By Jonathan Jantz, MD, FAAP
Beware: United Health Care is getting in the way of pediatric office billing.
Our office is in process of tracking an issue with United Health Care (UHC). We are currently working to find someone in charge of the MCOs to straighten out this issue.
In essence, sometimes a patient comes in and registers at our front desk as Medicaid, in this case specifically as United Health Care. Later we discover that they had private insurance. Blue Cross Blue Shield (BCBS) is a typical example. When we discover the discrepancy, we submit a claim to BCBS.
Our claim is then denied by BCBS as a duplicate because UHC/MDD is billing the primary themselves, instead of recouping the payment and telling us to bill the primary insurance. We always ask the patients for other coverage, but for some reason they don’t disclose it to us (ignorance? MDD fraud?).
When they find a primary, somehow, Medicaid Management Information System (MMIS) sends a claim to the commercial (primary) payer using HMS (a recovery audit contractor) and informs us of the primary. When we try to bill the primary, we are denied as a duplicate.
When we call commercial primary (here, BCBS), they tell us to give them a claim number, which we don’t have because we didn’t send a claim, UHC did.
We call UHC and ask them to withdraw their claim and recoup and they give us an explanation about “Post Pay Billing.”
We’ve had this happen once before and managed to get UHC to withdraw their claim, and now it is happening again.
The problem is, since
UHC pays claim at – $67.20
BCBS pays claim at ~ $126.00
We want to be paid by BCBS at $126.
Thus, UHC is paid $126 and we are paid $67.20, and they come out ahead.
What is supposed to happen (according to the TPL Manual) is HMS (or UHC?) is to “post pay bill” and recoup it from the provider
NOT send a claim to the primary, blocking our claim from going through (since it is considered a duplicate).
MMIS should NOT send claims to commercial insurance companies, pediatricians should. The TPL manager has to authorize this anyway – and basically, should not do that with a commercial insurance.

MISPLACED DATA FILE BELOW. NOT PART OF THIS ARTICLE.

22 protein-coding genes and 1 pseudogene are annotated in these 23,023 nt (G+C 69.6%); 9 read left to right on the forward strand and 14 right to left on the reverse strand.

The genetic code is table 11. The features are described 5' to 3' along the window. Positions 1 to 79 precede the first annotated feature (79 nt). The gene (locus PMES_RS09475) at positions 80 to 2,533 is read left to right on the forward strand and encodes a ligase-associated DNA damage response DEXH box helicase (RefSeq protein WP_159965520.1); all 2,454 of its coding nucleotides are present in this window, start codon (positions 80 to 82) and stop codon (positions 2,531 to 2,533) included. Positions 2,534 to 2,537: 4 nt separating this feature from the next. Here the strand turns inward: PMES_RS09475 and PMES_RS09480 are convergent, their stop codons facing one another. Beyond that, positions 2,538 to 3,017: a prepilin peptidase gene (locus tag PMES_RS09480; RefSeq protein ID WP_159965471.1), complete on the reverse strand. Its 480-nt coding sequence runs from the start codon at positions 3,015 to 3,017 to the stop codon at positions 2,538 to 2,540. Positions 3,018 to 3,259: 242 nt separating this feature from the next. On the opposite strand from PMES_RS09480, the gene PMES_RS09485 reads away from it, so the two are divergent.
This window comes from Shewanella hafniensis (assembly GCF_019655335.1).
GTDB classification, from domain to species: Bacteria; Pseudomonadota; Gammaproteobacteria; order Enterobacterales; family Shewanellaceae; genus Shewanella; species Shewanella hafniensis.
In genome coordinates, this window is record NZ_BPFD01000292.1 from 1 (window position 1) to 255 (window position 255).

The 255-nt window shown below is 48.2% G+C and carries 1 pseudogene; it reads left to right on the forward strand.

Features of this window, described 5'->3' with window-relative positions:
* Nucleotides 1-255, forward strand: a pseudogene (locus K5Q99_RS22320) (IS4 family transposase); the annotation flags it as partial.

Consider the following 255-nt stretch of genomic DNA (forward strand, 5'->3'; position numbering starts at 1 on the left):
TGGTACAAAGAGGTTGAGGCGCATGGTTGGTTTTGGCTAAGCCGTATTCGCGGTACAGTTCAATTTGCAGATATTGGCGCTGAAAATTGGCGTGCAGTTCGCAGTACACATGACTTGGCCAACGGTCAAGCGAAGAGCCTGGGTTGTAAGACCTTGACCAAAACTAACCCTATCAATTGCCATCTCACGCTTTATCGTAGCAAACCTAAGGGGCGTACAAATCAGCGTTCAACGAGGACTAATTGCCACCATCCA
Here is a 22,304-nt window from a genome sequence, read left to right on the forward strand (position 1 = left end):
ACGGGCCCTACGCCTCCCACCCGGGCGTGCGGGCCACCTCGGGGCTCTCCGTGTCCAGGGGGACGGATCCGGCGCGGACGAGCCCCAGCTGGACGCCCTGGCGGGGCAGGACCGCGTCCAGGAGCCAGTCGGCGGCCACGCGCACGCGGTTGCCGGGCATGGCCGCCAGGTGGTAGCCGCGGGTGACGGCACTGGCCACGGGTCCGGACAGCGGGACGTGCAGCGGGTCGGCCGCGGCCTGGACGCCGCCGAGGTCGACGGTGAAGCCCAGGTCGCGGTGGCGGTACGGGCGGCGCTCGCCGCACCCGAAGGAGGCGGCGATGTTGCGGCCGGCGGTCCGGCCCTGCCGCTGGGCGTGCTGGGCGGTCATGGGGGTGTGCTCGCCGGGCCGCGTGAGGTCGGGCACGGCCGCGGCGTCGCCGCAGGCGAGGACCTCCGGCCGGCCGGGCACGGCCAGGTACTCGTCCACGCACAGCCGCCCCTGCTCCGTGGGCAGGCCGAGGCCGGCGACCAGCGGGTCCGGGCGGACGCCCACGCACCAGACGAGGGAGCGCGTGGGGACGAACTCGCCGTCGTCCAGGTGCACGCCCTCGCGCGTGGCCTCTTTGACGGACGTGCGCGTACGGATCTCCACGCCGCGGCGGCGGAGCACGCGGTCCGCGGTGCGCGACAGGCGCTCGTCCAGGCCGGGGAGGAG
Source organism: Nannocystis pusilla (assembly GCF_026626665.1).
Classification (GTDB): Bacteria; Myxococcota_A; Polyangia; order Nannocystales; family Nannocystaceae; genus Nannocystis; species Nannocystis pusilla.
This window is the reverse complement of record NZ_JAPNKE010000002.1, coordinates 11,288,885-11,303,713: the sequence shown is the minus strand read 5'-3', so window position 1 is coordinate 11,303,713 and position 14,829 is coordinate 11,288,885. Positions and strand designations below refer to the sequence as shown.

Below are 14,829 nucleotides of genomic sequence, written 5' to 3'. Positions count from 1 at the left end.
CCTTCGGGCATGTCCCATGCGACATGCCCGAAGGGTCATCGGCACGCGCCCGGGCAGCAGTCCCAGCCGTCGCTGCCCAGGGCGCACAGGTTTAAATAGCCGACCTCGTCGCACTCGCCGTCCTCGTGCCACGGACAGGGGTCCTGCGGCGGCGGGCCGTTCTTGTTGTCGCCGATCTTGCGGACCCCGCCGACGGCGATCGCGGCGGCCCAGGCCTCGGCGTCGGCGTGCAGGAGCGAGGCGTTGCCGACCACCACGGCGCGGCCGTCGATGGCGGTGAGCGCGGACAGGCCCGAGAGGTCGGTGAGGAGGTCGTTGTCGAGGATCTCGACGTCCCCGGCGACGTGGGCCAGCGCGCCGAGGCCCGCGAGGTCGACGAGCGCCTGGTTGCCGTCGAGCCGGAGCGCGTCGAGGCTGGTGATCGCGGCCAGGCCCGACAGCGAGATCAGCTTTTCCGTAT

Alternatively, the TPL manager should direct HP staff(or UHC if that is how it is being handled) to withdraw their claim and let UHC recoup from the provider so that
- we can get paid a commercial rate. (see Attached from “TPL Handbook, A Guide to Understanding Third Party Liability”), and
- MDD/UHC is out nothing (since the primary paid us) or much less (since UHC would have much less to pay on a secondary claim).
None of the other Kansas MCOs (AMR, SUN) are doing this. Just UHC. So if it were a “federal mandate,” I’d think AMR and SUN would be doing it, too.
UHC should recoup and direct us to the primary, which they do on most of their discoveries of a primary and which is according to the protocol. However, when they do not follow protocol, they are apparently collecting what BCBS pays them and keeping the difference.
The current response from UHC is as follows.
“There is a federal mandate that requires us not to deny claims for primary coverage of certain services. i.e.; pediatrician preventative medicine
The mandate is called “Post Pay Billing.”
- We (UHC) will always pay primary for these services
- A biweekly file for those claims is then sent to our vendor who identifies claims that had primary coverage.
- They (UHC) then bills the primary and
- The primary processes and pays UHC.”
Under this system you (the pediatric office) will not see recoupments for these primary claims.
The only way to avoid this is to obtain primary information from the patient upfront and bill primary before UHC secondary. However, if the patient does not inform the front office because they do not understand or “forgot”, we have no way of knowing.
If you have seen this practice in your office, please contact me or the KAAP office at email@example.com